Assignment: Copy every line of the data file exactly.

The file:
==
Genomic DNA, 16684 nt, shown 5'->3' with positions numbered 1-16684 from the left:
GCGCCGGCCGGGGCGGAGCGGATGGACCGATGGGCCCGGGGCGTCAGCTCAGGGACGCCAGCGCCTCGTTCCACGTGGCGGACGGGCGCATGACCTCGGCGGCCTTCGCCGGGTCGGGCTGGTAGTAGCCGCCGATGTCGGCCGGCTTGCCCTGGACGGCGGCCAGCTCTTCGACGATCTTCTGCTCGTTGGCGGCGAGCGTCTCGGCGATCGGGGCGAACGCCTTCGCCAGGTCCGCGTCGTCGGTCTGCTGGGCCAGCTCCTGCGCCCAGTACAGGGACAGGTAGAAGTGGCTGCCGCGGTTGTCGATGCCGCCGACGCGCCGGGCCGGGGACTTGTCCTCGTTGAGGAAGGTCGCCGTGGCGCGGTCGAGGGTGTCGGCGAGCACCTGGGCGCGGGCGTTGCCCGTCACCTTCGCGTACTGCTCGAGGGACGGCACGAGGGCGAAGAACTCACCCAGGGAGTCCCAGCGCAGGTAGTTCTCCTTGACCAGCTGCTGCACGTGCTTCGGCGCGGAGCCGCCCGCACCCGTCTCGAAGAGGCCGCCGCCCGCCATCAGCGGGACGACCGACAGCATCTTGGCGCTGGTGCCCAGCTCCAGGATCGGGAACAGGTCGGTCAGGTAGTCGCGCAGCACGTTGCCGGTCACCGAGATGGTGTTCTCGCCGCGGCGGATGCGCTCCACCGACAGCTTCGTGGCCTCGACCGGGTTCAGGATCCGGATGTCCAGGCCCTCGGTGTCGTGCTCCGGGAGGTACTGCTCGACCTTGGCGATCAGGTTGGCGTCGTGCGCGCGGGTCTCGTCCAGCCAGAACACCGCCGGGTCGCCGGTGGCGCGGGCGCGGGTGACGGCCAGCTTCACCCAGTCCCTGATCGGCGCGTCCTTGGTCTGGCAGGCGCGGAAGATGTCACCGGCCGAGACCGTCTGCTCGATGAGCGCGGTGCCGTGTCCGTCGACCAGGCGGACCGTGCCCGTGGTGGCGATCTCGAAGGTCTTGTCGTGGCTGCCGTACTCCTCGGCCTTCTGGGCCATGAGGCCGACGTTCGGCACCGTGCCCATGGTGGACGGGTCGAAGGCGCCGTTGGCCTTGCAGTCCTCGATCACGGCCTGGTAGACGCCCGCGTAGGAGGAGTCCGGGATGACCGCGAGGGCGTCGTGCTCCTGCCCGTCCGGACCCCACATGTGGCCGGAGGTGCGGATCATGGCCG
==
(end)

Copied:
Genomic DNA, 16684 nt, shown 5'->3' with positions numbered 1-16684 from the left:
GCGCCGGCCGGGGCGGAGCGGATGGACCGATGGGCCCGGGGCGTCAGCTCAGGGACGCCAGCGCCTCGTTCCACGTGGCGGACGGGCGCATGACCTCGGCGGCCTTCGCCGGGTCGGGCTGGTAGTAGCCGCCGATGTCGGCCGGCTTGCCCTGGACGGCGGCCAGCTCTTCGACGATCTTCTGCTCGTTGGCGGCGAGCGTCTCGGCGATCGGGGCGAACGCCTTCGCCAGGTCCGCGTCGTCGGTCTGCTGGGCCAGCTCCTGCGCCCAGTACAGGGACAGGTAGAAGTGGCTGCCGCGGTTGTCGATGCCGCCGACGCGCCGGGCCGGGGACTTGTCCTCGTTGAGGAAGGTCGCCGTGGCGCGGTCGAGGGTGTCGGCGAGCACCTGGGCGCGGGCGTTGCCCGTCACCTTCGCGTACTGCTCGAGGGACGGCACGAGGGCGAAGAACTCACCCAGGGAGTCCCAGCGCAGGTAGTTCTCCTTGACCAGCTGCTGCACGTGCTTCGGCGCGGAGCCGCCCGCACCCGTCTCGAAGAGGCCGCCGCCCGCCATCAGCGGGACGACCGACAGCATCTTGGCGCTGGTGCCCAGCTCCAGGATCGGGAACAGGTCGGTCAGGTAGTCGCGCAGCACGTTGCCGGTCACCGAGATGGTGTTCTCGCCGCGGCGGATGCGCTCCACCGACAGCTTCGTGGCCTCGACCGGGTTCAGGATCCGGATGTCCAGGCCCTCGGTGTCGTGCTCCGGGAGGTACTGCTCGACCTTGGCGATCAGGTTGGCGTCGTGCGCGCGGGTCTCGTCCAGCCAGAACACCGCCGGGTCGCCGGTGGCGCGGGCGCGGGTGACGGCCAGCTTCACCCAGTCCCTGATCGGCGCGTCCTTGGTCTGGCAGGCGCGGAAGATGTCACCGGCCGAGACCGTCTGCTCGATGAGCGCGGTGCCGTGTCCGTCGACCAGGCGGACCGTGCCCGTGGTGGCGATCTCGAAGGTCTTGTCGTGGCTGCCGTACTCCTCGGCCTTCTGGGCCATGAGGCCGACGTTCGGCACCGTGCCCATGGTGGACGGGTCGAAGGCGCCGTTGGCCTTGCAGTCCTCGATCACGGCCTGGTAGACGCCCGCGTAGGAGGAGTCCGGGATGACCGCGAGGGCGTCGTGCTCCTGCCCGTCCGGACCCCACATGTGGCCGGAGGTGCGGATCATGGCCG